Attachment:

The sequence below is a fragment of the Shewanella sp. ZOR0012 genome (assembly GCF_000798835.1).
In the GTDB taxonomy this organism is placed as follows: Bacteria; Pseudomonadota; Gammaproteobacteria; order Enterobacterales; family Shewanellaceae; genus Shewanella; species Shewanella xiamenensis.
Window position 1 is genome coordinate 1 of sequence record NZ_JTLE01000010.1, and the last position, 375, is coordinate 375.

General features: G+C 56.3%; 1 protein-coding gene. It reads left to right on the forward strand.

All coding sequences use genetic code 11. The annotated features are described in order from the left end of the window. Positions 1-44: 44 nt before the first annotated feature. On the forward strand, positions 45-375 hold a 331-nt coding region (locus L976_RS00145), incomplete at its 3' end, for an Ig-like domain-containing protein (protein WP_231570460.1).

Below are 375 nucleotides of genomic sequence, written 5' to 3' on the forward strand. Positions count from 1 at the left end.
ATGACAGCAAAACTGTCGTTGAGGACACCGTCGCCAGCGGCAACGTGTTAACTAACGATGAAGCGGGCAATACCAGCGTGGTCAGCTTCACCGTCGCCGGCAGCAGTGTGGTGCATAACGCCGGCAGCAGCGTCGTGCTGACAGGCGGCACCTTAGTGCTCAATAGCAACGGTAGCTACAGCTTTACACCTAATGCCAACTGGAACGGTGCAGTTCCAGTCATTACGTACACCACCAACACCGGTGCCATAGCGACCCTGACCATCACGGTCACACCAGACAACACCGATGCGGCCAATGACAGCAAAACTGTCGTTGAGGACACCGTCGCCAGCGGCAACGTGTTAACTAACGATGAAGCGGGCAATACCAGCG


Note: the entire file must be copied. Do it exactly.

The sequence below is a fragment of the Shewanella sp. ZOR0012 genome (assembly GCF_000798835.1).
In the GTDB taxonomy this organism is placed as follows: Bacteria; Pseudomonadota; Gammaproteobacteria; order Enterobacterales; family Shewanellaceae; genus Shewanella; species Shewanella xiamenensis.
Window position 1 is genome coordinate 1 of sequence record NZ_JTLE01000010.1, and the last position, 375, is coordinate 375.

General features: G+C 56.3%; 1 protein-coding gene. It reads left to right on the forward strand.

All coding sequences use genetic code 11. The annotated features are described in order from the left end of the window. Positions 1-44: 44 nt before the first annotated feature. On the forward strand, positions 45-375 hold a 331-nt coding region (locus L976_RS00145), incomplete at its 3' end, for an Ig-like domain-containing protein (protein WP_231570460.1).

Below are 375 nucleotides of genomic sequence, written 5' to 3' on the forward strand. Positions count from 1 at the left end.
ATGACAGCAAAACTGTCGTTGAGGACACCGTCGCCAGCGGCAACGTGTTAACTAACGATGAAGCGGGCAATACCAGCGTGGTCAGCTTCACCGTCGCCGGCAGCAGTGTGGTGCATAACGCCGGCAGCAGCGTCGTGCTGACAGGCGGCACCTTAGTGCTCAATAGCAACGGTAGCTACAGCTTTACACCTAATGCCAACTGGAACGGTGCAGTTCCAGTCATTACGTACACCACCAACACCGGTGCCATAGCGACCCTGACCATCACGGTCACACCAGACAACACCGATGCGGCCAATGACAGCAAAACTGTCGTTGAGGACACCGTCGCCAGCGGCAACGTGTTAACTAACGATGAAGCGGGCAATACCAGCG